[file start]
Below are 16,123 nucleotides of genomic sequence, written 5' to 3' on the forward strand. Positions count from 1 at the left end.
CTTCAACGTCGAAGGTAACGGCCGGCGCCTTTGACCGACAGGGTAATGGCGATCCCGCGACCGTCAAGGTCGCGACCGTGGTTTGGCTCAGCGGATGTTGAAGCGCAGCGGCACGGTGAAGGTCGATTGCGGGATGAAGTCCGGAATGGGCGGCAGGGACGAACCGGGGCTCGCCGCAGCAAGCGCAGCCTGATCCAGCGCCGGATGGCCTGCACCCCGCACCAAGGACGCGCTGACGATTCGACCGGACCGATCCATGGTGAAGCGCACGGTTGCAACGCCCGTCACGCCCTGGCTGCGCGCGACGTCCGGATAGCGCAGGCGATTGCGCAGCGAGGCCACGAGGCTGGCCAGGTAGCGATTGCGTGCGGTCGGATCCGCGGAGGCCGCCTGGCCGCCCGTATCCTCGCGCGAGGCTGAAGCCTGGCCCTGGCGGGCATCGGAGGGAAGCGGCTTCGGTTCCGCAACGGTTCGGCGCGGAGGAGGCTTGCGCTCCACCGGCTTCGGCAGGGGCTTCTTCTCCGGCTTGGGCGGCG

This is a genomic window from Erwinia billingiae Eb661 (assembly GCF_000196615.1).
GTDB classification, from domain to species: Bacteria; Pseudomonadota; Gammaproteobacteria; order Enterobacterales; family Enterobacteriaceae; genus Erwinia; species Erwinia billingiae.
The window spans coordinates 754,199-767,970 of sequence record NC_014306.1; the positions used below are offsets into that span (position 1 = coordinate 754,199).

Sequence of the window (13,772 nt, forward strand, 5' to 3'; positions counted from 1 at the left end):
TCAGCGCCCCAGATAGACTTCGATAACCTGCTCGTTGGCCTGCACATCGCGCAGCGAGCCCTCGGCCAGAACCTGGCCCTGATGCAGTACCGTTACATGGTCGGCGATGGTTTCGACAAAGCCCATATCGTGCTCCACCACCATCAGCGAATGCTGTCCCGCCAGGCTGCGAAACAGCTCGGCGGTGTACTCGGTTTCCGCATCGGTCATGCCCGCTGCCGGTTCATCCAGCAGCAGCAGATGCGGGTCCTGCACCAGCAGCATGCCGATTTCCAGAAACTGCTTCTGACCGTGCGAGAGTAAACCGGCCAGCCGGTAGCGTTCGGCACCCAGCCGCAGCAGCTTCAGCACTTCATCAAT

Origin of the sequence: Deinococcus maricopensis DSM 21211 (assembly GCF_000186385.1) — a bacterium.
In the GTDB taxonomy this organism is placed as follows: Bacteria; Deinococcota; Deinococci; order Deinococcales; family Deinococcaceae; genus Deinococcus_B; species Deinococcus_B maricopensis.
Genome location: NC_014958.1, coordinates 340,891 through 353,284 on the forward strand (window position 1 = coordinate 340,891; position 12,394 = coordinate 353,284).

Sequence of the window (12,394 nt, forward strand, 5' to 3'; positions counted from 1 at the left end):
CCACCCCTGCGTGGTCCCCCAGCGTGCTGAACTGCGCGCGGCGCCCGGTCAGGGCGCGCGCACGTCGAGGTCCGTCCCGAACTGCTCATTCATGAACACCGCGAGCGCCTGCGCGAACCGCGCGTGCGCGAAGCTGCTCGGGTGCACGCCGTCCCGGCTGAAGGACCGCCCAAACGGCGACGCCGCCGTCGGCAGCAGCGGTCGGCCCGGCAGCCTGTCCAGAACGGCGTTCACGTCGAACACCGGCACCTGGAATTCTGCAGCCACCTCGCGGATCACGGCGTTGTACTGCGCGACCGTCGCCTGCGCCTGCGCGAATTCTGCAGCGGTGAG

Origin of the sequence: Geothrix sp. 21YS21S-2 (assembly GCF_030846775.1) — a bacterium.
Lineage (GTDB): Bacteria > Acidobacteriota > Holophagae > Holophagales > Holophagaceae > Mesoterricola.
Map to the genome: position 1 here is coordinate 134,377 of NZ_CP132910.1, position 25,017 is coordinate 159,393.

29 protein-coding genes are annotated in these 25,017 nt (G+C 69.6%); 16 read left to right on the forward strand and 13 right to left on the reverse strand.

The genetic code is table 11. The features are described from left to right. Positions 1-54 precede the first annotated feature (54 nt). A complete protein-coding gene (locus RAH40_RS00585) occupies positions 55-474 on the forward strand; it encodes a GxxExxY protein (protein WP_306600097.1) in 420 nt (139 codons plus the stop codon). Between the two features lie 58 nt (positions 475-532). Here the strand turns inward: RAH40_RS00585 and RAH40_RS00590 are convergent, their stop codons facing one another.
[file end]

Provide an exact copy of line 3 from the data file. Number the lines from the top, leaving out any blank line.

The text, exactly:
This is a genomic window from Erwinia billingiae Eb661 (assembly GCF_000196615.1).